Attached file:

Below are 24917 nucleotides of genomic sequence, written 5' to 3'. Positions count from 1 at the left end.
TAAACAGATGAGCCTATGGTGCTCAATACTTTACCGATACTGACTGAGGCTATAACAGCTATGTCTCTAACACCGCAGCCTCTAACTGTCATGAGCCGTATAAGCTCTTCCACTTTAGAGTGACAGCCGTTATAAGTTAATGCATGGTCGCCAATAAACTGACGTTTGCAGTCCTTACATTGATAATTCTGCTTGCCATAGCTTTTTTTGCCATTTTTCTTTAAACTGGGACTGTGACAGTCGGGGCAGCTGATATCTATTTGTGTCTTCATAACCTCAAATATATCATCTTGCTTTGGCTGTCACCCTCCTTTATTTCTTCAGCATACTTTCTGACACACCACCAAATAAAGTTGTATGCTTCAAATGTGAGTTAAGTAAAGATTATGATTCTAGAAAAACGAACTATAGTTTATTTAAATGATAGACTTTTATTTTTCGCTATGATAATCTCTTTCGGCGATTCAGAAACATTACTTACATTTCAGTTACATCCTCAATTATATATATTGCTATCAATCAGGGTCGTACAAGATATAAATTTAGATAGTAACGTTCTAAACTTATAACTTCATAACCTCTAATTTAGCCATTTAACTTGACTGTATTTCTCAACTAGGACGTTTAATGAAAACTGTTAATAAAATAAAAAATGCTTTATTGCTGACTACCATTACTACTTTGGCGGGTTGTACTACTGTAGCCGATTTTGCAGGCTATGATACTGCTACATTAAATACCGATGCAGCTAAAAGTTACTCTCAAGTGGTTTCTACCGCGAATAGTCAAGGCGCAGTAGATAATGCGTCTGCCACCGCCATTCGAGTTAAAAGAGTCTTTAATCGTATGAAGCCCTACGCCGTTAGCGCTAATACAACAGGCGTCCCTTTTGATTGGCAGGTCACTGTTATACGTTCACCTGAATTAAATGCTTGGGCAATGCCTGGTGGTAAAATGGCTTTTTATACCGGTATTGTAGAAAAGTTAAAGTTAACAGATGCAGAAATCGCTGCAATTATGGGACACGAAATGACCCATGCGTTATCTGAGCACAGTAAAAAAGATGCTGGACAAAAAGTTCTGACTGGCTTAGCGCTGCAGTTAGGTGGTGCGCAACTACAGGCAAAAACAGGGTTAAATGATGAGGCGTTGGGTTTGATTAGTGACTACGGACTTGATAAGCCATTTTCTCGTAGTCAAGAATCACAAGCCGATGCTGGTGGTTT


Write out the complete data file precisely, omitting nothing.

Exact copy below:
Below are 24917 nucleotides of genomic sequence, written 5' to 3'. Positions count from 1 at the left end.
TAAACAGATGAGCCTATGGTGCTCAATACTTTACCGATACTGACTGAGGCTATAACAGCTATGTCTCTAACACCGCAGCCTCTAACTGTCATGAGCCGTATAAGCTCTTCCACTTTAGAGTGACAGCCGTTATAAGTTAATGCATGGTCGCCAATAAACTGACGTTTGCAGTCCTTACATTGATAATTCTGCTTGCCATAGCTTTTTTTGCCATTTTTCTTTAAACTGGGACTGTGACAGTCGGGGCAGCTGATATCTATTTGTGTCTTCATAACCTCAAATATATCATCTTGCTTTGGCTGTCACCCTCCTTTATTTCTTCAGCATACTTTCTGACACACCACCAAATAAAGTTGTATGCTTCAAATGTGAGTTAAGTAAAGATTATGATTCTAGAAAAACGAACTATAGTTTATTTAAATGATAGACTTTTATTTTTCGCTATGATAATCTCTTTCGGCGATTCAGAAACATTACTTACATTTCAGTTACATCCTCAATTATATATATTGCTATCAATCAGGGTCGTACAAGATATAAATTTAGATAGTAACGTTCTAAACTTATAACTTCATAACCTCTAATTTAGCCATTTAACTTGACTGTATTTCTCAACTAGGACGTTTAATGAAAACTGTTAATAAAATAAAAAATGCTTTATTGCTGACTACCATTACTACTTTGGCGGGTTGTACTACTGTAGCCGATTTTGCAGGCTATGATACTGCTACATTAAATACCGATGCAGCTAAAAGTTACTCTCAAGTGGTTTCTACCGCGAATAGTCAAGGCGCAGTAGATAATGCGTCTGCCACCGCCATTCGAGTTAAAAGAGTCTTTAATCGTATGAAGCCCTACGCCGTTAGCGCTAATACAACAGGCGTCCCTTTTGATTGGCAGGTCACTGTTATACGTTCACCTGAATTAAATGCTTGGGCAATGCCTGGTGGTAAAATGGCTTTTTATACCGGTATTGTAGAAAAGTTAAAGTTAACAGATGCAGAAATCGCTGCAATTATGGGACACGAAATGACCCATGCGTTATCTGAGCACAGTAAAAAAGATGCTGGACAAAAAGTTCTGACTGGCTTAGCGCTGCAGTTAGGTGGTGCGCAACTACAGGCAAAAACAGGGTTAAATGATGAGGCGTTGGGTTTGATTAGTGACTACGGACTTGATAAGCCATTTTCTCGTAGTCAAGAATCACAAGCCGATGCTGGTGGTTT